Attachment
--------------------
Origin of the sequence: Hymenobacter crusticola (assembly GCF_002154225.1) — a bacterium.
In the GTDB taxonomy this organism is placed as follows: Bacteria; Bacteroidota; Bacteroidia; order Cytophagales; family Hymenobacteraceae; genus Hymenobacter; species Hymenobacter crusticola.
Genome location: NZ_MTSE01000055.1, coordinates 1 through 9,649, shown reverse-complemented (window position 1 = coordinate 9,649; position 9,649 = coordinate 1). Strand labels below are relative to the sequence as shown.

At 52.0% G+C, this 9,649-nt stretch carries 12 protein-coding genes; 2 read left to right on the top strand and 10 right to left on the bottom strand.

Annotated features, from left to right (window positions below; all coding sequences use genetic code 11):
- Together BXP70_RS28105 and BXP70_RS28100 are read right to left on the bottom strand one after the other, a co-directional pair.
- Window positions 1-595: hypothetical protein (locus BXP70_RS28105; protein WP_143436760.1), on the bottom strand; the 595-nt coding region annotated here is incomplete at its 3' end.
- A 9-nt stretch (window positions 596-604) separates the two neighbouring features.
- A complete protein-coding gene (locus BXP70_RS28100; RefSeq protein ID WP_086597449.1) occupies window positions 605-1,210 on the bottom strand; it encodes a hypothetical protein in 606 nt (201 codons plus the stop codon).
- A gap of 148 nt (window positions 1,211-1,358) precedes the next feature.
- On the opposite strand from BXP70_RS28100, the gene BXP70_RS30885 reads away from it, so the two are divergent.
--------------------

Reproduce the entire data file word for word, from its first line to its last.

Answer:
Origin of the sequence: Hymenobacter crusticola (assembly GCF_002154225.1) — a bacterium.
In the GTDB taxonomy this organism is placed as follows: Bacteria; Bacteroidota; Bacteroidia; order Cytophagales; family Hymenobacteraceae; genus Hymenobacter; species Hymenobacter crusticola.
Genome location: NZ_MTSE01000055.1, coordinates 1 through 9,649, shown reverse-complemented (window position 1 = coordinate 9,649; position 9,649 = coordinate 1). Strand labels below are relative to the sequence as shown.

At 52.0% G+C, this 9,649-nt stretch carries 12 protein-coding genes; 2 read left to right on the top strand and 10 right to left on the bottom strand.

Annotated features, from left to right (window positions below; all coding sequences use genetic code 11):
- Together BXP70_RS28105 and BXP70_RS28100 are read right to left on the bottom strand one after the other, a co-directional pair.
- Window positions 1-595: hypothetical protein (locus BXP70_RS28105; protein WP_143436760.1), on the bottom strand; the 595-nt coding region annotated here is incomplete at its 3' end.
- A 9-nt stretch (window positions 596-604) separates the two neighbouring features.
- A complete protein-coding gene (locus BXP70_RS28100; RefSeq protein ID WP_086597449.1) occupies window positions 605-1,210 on the bottom strand; it encodes a hypothetical protein in 606 nt (201 codons plus the stop codon).
- A gap of 148 nt (window positions 1,211-1,358) precedes the next feature.
- On the opposite strand from BXP70_RS28100, the gene BXP70_RS30885 reads away from it, so the two are divergent.